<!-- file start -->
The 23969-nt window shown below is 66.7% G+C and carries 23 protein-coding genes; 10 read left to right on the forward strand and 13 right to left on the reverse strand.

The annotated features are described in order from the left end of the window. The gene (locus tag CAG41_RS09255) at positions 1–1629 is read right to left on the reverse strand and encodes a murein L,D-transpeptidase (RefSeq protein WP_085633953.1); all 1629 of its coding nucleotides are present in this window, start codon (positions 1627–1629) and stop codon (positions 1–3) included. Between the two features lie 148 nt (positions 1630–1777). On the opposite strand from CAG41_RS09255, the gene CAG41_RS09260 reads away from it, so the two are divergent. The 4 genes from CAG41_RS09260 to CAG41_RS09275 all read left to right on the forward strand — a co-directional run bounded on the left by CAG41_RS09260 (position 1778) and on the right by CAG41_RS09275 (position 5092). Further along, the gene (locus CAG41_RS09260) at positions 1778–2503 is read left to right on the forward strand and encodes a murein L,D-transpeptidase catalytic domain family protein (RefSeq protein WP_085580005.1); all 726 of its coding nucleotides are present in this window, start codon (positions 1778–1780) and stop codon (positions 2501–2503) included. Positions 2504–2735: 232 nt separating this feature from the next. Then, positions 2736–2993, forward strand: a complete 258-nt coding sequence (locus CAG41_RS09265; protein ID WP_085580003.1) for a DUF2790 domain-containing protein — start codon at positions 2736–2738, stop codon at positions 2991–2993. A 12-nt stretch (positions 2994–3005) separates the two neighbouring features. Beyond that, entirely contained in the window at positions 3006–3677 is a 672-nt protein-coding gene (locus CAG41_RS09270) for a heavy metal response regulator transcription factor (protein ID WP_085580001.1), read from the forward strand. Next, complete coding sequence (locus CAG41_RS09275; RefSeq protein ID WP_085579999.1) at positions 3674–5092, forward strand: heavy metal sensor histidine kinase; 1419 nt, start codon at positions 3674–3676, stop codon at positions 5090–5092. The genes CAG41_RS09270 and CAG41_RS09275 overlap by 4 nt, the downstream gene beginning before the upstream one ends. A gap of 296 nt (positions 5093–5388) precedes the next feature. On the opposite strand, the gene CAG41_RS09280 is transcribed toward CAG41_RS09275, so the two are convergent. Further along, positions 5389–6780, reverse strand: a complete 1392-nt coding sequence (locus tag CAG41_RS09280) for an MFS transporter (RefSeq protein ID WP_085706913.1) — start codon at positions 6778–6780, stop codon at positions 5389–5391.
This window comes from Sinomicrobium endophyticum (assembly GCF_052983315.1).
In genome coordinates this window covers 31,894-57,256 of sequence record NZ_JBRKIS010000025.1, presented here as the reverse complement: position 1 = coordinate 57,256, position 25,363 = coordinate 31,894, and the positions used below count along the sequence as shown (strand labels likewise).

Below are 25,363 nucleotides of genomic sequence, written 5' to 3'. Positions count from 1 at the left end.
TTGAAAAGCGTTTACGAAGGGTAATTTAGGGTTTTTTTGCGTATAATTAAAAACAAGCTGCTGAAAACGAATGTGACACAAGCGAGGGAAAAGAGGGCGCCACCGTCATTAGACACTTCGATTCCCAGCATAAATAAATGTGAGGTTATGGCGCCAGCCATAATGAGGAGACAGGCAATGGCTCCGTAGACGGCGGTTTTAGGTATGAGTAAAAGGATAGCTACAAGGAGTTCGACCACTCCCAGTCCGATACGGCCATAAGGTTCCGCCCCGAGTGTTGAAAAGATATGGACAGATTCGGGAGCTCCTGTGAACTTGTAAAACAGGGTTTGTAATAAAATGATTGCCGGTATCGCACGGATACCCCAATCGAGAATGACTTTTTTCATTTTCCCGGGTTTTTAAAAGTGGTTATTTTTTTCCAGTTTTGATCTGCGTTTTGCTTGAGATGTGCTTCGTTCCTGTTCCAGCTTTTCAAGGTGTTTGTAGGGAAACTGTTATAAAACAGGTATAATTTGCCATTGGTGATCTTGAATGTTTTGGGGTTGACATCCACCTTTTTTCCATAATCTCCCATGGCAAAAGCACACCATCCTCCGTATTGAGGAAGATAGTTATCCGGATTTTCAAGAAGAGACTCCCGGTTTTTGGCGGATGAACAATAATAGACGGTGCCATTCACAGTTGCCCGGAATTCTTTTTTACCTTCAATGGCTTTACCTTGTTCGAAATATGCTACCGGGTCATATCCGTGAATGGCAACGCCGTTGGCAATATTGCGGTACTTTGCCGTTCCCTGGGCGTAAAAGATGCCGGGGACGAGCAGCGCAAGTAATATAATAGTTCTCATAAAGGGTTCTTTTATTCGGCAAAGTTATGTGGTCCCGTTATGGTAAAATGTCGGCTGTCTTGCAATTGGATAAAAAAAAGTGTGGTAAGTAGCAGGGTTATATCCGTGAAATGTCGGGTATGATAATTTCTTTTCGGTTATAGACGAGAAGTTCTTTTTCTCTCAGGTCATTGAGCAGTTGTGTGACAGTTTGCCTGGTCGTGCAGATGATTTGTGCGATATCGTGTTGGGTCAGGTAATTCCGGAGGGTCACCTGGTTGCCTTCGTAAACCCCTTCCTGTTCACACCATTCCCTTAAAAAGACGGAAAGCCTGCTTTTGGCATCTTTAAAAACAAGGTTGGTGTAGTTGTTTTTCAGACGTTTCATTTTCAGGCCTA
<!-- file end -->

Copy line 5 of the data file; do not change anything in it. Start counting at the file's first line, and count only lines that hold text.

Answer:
Below are 25,363 nucleotides of genomic sequence, written 5' to 3'. Positions count from 1 at the left end.